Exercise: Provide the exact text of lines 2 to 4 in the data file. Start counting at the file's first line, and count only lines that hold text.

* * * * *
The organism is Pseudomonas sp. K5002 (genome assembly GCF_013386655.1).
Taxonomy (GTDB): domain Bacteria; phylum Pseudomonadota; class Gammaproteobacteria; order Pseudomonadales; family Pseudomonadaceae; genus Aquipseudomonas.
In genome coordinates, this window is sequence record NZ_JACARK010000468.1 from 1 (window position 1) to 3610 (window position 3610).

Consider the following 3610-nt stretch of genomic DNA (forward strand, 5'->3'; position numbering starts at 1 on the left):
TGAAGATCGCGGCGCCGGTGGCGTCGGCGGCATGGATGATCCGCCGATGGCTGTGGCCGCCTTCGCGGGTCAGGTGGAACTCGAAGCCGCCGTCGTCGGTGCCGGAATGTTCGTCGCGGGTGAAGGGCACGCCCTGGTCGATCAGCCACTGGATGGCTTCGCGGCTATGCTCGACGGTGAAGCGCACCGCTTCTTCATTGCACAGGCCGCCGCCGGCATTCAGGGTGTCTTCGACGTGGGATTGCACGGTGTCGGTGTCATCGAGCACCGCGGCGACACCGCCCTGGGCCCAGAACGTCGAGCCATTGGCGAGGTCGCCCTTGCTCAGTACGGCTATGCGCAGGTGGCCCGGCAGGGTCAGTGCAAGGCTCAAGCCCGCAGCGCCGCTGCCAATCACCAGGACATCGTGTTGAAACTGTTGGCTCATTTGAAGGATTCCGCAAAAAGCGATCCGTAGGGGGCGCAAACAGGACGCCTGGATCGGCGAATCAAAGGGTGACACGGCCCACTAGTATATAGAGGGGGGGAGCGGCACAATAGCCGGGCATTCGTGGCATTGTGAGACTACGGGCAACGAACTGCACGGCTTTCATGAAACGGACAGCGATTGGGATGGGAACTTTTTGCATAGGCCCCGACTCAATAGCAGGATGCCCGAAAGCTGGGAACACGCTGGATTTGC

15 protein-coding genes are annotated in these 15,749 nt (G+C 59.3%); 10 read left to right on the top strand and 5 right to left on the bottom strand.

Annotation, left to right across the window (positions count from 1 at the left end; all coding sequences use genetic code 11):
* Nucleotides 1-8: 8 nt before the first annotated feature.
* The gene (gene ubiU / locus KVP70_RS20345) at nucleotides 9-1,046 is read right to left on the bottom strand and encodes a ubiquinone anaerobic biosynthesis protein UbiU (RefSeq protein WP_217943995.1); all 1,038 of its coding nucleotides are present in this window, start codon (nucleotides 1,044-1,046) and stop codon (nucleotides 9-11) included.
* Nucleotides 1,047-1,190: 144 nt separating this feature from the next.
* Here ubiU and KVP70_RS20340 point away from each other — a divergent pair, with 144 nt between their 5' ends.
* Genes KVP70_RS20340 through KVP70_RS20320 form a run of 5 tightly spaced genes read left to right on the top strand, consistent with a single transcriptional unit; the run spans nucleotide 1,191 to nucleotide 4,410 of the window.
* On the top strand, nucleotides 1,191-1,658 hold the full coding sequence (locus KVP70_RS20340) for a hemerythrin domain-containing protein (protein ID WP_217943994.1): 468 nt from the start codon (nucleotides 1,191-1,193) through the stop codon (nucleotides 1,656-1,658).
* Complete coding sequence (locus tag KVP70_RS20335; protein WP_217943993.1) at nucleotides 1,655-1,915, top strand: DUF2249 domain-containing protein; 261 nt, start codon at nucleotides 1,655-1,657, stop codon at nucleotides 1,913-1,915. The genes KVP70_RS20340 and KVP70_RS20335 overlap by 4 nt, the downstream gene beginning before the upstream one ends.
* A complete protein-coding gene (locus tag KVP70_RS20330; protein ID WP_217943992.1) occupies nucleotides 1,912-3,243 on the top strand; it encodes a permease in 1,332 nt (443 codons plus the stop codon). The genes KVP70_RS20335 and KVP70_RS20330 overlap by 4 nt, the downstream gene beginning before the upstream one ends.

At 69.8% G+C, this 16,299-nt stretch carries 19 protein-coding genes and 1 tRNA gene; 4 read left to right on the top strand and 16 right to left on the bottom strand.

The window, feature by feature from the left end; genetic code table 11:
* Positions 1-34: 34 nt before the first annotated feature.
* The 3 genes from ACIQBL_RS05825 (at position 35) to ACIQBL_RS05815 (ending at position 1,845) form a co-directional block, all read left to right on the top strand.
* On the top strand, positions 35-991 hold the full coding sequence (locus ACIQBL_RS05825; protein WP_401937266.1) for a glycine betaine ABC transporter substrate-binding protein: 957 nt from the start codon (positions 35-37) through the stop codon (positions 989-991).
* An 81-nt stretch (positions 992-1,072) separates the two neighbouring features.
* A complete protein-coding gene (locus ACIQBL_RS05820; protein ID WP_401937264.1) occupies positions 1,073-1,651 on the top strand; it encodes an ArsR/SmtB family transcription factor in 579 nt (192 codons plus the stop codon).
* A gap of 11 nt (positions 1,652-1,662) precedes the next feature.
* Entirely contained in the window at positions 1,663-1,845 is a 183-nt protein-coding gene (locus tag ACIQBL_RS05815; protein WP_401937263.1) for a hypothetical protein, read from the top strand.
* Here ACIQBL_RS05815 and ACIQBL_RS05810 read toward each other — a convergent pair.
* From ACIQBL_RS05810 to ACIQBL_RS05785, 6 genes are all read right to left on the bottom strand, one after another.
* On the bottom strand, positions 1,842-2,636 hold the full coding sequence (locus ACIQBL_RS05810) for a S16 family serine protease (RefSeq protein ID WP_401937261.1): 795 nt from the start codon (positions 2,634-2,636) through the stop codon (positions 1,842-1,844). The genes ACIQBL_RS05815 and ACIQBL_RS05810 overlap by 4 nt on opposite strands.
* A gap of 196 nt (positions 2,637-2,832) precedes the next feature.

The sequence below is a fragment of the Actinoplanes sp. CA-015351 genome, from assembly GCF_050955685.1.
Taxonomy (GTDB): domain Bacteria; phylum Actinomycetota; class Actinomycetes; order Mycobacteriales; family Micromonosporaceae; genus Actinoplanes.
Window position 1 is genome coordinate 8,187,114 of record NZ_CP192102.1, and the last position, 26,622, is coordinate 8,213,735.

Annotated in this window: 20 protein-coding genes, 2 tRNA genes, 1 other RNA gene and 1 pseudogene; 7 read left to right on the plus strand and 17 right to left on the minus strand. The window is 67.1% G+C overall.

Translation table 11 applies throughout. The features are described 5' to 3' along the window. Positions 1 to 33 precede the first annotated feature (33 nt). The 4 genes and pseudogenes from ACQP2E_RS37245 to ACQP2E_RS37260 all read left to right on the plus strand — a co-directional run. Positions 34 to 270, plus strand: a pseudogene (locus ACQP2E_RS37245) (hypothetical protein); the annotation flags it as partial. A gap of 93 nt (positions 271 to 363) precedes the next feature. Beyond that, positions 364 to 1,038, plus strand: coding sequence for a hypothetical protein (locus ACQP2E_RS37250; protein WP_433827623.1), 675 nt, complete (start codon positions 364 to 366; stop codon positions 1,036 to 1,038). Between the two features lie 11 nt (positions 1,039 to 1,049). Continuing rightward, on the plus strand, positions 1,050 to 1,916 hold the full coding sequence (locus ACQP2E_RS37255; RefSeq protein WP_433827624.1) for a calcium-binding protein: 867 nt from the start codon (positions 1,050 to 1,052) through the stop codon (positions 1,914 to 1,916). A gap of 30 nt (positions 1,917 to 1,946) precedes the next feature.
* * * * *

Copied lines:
Taxonomy (GTDB): domain Bacteria; phylum Pseudomonadota; class Gammaproteobacteria; order Pseudomonadales; family Pseudomonadaceae; genus Aquipseudomonas.
In genome coordinates, this window is sequence record NZ_JACARK010000468.1 from 1 (window position 1) to 3610 (window position 3610).

Consider the following 3610-nt stretch of genomic DNA (forward strand, 5'->3'; position numbering starts at 1 on the left):